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This blog features the current woodcraft, Art and Graphic work of David Stanley.

Sunday, April 15, 2012

Birds Lovespoon Finished

My current illustration work is now finished and I have been able to complete the 'Birds Lovespoon' commenced earlier. This spoon has been carved from a single piece of New South Wales Rosewood. The completed carving was finished with a product called 'Shellawax Cream', which is some sort of emulsion of shellac and wax. Shellawax is really meant for use on turned articles where the rotating work provides the friction necessary to bring up the polish.

Shellawax was probably not the best choice in this particular case however as I was not able to rub the work heavily or vigorously enough for the polish to work as intended without risking a breakage. My intention was to use an artists oil paint and turps glaze to accentuate the modelling of the forms and I thought the thin sealing layer of shellac would make it easier to adjust the effects of the glaze without permanent staining of the timber. As the finishing progressed with the Shellawax and I struggled to get an absolutely smooth finish, it became evident that the rosewood was taking a polish and colour that would not need the effects of the glaze after all and so I left the timber in its natural colour. A final polish with 'EEE' polish, which is a wax and tripoli powder mixture was the final polish on the work meant to smooth out any tiny irregularities on the surface of the carving.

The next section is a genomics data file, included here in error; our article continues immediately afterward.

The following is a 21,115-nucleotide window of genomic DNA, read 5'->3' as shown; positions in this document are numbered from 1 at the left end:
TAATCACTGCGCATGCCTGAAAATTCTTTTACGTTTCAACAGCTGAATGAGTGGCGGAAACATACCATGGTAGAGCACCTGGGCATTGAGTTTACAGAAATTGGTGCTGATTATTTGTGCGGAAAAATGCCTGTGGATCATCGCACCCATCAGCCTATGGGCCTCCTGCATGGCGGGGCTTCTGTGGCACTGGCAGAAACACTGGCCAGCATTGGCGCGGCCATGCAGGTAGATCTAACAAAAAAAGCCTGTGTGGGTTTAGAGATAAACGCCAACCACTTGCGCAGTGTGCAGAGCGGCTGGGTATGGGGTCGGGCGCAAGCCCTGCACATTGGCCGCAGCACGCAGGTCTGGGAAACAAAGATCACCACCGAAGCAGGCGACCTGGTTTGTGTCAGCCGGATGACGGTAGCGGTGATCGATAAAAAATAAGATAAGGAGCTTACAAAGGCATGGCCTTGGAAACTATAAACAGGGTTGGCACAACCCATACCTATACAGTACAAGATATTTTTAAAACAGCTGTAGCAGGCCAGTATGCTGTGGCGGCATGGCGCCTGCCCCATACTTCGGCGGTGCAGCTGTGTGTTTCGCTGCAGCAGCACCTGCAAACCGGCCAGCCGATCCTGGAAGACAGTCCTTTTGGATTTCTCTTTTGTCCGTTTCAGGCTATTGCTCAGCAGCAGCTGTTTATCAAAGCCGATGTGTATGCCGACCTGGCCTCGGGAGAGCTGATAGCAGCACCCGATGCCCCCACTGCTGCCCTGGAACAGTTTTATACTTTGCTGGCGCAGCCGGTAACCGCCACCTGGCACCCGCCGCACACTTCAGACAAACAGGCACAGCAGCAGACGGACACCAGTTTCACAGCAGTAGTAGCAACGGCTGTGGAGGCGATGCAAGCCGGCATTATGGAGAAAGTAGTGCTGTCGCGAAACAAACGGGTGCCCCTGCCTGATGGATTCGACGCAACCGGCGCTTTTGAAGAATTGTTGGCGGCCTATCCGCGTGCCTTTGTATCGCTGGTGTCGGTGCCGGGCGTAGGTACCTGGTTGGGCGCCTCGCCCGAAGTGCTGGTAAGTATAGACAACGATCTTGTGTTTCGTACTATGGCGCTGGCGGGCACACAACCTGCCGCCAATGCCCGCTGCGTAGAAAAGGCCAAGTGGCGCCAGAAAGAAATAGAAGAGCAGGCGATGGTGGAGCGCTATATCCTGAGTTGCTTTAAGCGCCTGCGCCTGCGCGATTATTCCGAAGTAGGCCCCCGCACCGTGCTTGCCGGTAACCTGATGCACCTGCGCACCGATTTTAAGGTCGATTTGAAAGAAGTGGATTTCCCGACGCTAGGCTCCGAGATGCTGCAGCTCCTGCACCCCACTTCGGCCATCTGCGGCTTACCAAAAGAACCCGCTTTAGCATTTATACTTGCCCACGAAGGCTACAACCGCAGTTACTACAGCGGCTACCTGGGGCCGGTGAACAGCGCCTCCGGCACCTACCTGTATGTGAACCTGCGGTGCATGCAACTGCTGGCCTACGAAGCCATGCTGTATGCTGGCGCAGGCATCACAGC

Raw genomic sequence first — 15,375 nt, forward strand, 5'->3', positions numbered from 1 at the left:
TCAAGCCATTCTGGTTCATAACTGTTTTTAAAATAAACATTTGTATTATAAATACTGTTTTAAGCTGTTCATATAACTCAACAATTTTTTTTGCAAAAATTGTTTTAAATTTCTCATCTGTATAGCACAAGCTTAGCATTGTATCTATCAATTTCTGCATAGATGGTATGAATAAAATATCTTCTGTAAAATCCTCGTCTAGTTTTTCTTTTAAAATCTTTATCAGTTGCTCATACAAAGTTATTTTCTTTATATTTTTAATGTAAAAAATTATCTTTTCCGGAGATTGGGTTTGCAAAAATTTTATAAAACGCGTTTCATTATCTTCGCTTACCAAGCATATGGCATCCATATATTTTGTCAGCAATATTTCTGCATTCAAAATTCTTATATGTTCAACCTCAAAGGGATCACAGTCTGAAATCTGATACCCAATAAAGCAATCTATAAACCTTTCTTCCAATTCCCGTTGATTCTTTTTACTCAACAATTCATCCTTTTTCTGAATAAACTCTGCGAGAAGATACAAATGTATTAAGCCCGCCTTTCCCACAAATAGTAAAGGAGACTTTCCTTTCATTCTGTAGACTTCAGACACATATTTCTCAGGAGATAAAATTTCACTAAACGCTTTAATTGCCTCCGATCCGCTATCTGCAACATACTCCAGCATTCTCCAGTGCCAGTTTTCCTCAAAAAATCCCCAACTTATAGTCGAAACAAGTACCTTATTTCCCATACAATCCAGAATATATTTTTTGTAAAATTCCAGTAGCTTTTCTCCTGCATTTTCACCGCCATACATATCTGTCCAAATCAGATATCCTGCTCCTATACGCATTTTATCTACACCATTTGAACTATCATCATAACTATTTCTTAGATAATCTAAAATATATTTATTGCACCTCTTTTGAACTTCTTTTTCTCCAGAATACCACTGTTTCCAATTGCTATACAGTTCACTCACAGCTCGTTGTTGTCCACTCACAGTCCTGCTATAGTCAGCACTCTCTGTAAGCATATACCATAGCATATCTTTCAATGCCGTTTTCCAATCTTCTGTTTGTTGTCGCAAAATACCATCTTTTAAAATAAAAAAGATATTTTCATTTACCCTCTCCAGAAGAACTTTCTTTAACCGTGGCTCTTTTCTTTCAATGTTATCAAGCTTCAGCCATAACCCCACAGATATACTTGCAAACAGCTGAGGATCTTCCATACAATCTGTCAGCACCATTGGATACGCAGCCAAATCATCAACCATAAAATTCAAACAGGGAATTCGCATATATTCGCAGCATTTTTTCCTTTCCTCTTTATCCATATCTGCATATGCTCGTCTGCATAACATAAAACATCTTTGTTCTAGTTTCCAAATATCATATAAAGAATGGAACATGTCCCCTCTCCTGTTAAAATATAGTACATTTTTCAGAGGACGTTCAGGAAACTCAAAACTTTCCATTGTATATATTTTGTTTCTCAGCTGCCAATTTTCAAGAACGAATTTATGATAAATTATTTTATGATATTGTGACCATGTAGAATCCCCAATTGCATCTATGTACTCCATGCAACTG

The New South Wales Rosewood was a very responsive timber to carve, it held detail well but was a little dry and brittle in texture. It had a definite weakness where there was any short grain and there were some tricky sections where a degree of tear-out would occur regardless of cutting direction and scraping tended to pull out the fibres rather than produce fine shavings as you'd expect. However the colour alone makes this timber a handsome choice.

I have been told that the cross grain weakness that I experienced is very much reduced when the timber comes from the butt log or especially any subterranean root timber. I have also been told that the same is the case with Australian Cedar. I have found some Cedar that I have, to be a very woolly timber difficult to carve with any detail and difficult to to bring to a fine finish. Apparently Australian Cedar varies greatly according to the growing conditions the size of the tree and the location in the cut log. I have an opportunity to get some cedar that I am told will be at least as good for carving as the New South Wales Rosewood I have used.


  1. A wonderful piece, David. And that detail at the top of the stem where the bottom of the heart attaches is great. You did full justice to a beautiful piece of wood.


    1. Thank you for the comment Bob, I have been researching botanical art a bit lately and started a botanical art course last year. Consequently I've been taking a closer look at plant forms, like seed pods etc. There are some interesting transitions of form, intersections and neat little structures in them that can inspire or add to our decorative repertoire.

      When these are appropriated or alluded to like this, from the Creation that we ourselves are a part of, then they are all the more likely to strike a chord with our audience.

  2. As a carver myself I must say your work is beautiful and well exicuted! You have great hands . . .keep up the great work! ALL of the spoons I looked at were wonderful!

  3. Thank you for your encouraging comments Tom.

  4. What a thrill to have stumbled onto your blog, and most importantly your work! It is fantastic to see and very inspiring! Your designs as well as the execution are really something to aspire to. So delicate and crisp...

    I'm gonna dive further into your archive and will definitely follow you from now on.

  5. Thank you for your comments Debora